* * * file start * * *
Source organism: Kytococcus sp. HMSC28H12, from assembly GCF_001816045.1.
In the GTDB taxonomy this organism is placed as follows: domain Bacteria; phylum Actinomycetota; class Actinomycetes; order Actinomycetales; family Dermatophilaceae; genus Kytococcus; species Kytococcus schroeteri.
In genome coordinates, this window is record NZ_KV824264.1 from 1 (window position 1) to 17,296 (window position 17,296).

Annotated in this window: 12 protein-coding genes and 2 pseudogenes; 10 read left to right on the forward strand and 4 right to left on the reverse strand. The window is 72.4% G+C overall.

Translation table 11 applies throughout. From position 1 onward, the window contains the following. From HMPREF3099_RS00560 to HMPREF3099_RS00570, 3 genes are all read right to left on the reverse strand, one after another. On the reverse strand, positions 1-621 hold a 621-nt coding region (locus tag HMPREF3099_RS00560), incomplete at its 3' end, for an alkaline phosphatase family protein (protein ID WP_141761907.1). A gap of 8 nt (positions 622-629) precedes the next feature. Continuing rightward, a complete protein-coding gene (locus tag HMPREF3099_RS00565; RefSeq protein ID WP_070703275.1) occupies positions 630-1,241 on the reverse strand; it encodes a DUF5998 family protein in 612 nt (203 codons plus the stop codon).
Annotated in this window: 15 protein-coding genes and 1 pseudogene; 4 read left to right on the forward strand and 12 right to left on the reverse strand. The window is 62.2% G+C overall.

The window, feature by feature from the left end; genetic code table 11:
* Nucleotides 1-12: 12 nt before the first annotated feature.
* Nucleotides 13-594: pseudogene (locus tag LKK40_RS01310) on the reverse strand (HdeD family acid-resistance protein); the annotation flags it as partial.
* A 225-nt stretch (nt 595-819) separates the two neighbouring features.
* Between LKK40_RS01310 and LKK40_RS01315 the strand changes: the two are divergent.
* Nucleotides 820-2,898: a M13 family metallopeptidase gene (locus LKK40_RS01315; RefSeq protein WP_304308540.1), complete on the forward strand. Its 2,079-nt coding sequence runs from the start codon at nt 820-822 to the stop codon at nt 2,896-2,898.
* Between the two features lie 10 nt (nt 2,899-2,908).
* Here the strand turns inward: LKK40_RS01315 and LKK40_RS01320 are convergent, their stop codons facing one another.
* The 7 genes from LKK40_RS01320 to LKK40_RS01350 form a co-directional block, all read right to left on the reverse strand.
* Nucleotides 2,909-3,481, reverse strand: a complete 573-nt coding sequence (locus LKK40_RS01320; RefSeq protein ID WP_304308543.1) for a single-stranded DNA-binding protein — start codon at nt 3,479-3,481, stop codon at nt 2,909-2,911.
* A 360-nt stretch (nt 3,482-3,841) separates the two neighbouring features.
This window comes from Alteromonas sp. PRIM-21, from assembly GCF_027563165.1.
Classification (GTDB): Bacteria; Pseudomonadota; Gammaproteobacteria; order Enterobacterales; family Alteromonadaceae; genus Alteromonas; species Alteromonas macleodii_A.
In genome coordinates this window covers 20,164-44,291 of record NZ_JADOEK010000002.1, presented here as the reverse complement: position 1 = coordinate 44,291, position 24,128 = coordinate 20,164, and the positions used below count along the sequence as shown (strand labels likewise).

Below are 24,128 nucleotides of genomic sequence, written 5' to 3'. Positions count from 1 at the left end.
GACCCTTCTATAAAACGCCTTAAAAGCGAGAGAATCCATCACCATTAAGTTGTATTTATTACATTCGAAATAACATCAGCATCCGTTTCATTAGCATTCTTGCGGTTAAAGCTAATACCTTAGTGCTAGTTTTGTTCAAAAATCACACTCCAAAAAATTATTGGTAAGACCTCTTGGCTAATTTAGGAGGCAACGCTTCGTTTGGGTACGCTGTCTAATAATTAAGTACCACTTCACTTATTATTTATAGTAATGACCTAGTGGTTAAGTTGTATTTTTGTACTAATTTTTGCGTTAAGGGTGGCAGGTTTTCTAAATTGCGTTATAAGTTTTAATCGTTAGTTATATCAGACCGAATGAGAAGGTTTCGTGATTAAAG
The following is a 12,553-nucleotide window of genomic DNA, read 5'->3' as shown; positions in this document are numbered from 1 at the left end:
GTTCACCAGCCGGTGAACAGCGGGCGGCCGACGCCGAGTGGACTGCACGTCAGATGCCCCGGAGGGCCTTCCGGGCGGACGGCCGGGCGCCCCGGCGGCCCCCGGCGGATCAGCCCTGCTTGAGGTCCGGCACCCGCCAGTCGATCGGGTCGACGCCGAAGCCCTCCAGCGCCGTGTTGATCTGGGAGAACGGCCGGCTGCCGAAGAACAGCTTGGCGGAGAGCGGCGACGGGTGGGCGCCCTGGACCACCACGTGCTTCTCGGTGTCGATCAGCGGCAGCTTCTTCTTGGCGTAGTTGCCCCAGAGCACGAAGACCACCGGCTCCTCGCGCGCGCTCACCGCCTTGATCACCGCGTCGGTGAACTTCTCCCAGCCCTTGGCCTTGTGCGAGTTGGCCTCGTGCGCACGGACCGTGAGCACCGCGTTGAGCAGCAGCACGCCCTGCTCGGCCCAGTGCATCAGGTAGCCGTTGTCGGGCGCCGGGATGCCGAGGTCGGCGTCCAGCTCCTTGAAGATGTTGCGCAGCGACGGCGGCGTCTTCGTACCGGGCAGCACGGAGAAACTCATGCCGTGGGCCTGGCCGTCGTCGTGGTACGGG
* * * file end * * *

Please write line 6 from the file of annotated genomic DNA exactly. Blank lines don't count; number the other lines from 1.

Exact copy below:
Annotated in this window: 15 protein-coding genes and 1 pseudogene; 4 read left to right on the forward strand and 12 right to left on the reverse strand. The window is 62.2% G+C overall.